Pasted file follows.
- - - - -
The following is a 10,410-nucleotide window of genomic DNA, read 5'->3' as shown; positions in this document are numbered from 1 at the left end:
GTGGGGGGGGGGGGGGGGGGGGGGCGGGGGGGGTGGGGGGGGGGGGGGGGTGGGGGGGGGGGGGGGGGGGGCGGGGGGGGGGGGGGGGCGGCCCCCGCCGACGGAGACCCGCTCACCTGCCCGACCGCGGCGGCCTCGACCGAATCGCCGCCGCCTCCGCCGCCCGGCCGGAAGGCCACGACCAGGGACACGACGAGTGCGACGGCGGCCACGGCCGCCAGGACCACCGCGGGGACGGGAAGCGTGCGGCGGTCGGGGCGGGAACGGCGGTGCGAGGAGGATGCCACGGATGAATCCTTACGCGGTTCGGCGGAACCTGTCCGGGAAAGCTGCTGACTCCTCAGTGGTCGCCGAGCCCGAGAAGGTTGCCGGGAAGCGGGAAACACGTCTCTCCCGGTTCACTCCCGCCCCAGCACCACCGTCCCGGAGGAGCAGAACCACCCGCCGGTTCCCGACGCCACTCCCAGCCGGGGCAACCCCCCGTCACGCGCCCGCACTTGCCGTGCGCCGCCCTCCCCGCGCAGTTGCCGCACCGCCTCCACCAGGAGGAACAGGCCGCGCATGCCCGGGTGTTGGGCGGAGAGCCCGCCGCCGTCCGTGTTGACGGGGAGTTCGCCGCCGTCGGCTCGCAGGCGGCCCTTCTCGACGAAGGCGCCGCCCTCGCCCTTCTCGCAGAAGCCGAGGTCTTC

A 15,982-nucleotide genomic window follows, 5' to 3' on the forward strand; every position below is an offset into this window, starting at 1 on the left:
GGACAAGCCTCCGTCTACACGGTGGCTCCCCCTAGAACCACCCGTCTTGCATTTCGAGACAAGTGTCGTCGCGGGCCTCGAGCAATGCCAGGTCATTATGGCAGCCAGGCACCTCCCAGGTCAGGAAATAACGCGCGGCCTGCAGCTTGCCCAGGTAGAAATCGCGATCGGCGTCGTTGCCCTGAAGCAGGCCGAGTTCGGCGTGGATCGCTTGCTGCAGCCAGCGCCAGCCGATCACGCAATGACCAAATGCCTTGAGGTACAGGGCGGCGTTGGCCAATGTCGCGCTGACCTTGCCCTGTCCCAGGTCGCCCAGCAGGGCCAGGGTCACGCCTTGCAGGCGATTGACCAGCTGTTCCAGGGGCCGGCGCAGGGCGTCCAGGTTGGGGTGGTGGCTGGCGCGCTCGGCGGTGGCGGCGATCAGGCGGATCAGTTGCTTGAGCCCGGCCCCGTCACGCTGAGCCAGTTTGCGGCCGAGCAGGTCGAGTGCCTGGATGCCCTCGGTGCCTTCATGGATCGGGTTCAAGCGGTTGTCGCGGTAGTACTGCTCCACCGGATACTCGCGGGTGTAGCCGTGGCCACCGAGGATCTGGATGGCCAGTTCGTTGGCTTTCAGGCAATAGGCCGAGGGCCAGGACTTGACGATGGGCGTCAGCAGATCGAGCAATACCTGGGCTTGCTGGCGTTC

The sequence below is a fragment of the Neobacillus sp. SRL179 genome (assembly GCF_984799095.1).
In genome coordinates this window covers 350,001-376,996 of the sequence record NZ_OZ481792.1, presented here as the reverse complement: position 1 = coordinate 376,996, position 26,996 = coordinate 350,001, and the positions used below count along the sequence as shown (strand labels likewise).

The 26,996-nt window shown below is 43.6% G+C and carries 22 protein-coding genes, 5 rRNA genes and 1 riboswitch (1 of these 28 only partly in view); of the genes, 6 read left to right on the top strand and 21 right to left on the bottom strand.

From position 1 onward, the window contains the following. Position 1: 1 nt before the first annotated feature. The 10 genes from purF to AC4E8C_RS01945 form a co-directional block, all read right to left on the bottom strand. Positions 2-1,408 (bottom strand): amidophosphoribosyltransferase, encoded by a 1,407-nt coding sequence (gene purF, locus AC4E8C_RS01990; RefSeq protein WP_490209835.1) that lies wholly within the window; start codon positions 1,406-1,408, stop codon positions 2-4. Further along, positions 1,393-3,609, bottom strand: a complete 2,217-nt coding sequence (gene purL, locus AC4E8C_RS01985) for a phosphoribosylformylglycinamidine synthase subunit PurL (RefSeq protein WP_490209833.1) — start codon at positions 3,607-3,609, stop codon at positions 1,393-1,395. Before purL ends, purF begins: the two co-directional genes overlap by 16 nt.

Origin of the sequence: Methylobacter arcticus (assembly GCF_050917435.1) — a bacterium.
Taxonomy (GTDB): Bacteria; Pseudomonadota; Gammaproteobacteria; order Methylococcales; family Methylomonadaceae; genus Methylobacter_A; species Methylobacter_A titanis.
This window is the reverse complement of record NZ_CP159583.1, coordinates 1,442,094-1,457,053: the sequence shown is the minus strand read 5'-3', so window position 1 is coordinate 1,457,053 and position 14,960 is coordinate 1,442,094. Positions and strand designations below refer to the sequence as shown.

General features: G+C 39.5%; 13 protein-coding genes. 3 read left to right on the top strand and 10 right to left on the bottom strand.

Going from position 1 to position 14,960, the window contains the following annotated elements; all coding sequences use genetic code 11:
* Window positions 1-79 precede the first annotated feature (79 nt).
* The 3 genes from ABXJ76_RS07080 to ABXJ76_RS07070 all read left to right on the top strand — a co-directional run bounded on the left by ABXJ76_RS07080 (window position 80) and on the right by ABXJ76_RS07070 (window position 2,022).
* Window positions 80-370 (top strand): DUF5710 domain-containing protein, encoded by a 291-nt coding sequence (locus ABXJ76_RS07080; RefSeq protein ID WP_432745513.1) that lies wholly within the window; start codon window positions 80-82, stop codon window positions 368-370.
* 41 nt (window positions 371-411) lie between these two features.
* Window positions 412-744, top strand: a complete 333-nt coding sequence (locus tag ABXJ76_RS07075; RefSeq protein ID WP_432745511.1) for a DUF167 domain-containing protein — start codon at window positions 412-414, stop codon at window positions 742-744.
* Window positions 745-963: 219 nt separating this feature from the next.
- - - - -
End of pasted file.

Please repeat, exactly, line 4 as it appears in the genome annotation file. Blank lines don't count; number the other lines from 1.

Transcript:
GGACAAGCCTCCGTCTACACGGTGGCTCCCCCTAGAACCACCCGTCTTGCATTTCGAGACAAGTGTCGTCGCGGGCCTCGAGCAATGCCAGGTCATTATGGCAGCCAGGCACCTCCCAGGTCAGGAAATAACGCGCGGCCTGCAGCTTGCCCAGGTAGAAATCGCGATCGGCGTCGTTGCCCTGAAGCAGGCCGAGTTCGGCGTGGATCGCTTGCTGCAGCCAGCGCCAGCCGATCACGCAATGACCAAATGCCTTGAGGTACAGGGCGGCGTTGGCCAATGTCGCGCTGACCTTGCCCTGTCCCAGGTCGCCCAGCAGGGCCAGGGTCACGCCTTGCAGGCGATTGACCAGCTGTTCCAGGGGCCGGCGCAGGGCGTCCAGGTTGGGGTGGTGGCTGGCGCGCTCGGCGGTGGCGGCGATCAGGCGGATCAGTTGCTTGAGCCCGGCCCCGTCACGCTGAGCCAGTTTGCGGCCGAGCAGGTCGAGTGCCTGGATGCCCTCGGTGCCTTCATGGATCGGGTTCAAGCGGTTGTCGCGGTAGTACTGCTCCACCGGATACTCGCGGGTGTAGCCGTGGCCACCGAGGATCTGGATGGCCAGTTCGTTGGCTTTCAGGCAATAGGCCGAGGGCCAGGACTTGACGATGGGCGTCAGCAGATCGAGCAATACCTGGGCTTGCTGGCGTTC